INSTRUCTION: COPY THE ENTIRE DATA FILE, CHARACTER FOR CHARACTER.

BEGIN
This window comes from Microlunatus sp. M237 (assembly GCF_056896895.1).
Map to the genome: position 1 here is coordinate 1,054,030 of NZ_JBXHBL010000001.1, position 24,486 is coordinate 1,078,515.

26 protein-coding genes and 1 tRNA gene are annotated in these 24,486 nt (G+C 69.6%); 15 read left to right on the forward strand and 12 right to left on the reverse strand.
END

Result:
This window comes from Microlunatus sp. M237 (assembly GCF_056896895.1).
Map to the genome: position 1 here is coordinate 1,054,030 of NZ_JBXHBL010000001.1, position 24,486 is coordinate 1,078,515.

26 protein-coding genes and 1 tRNA gene are annotated in these 24,486 nt (G+C 69.6%); 15 read left to right on the forward strand and 12 right to left on the reverse strand.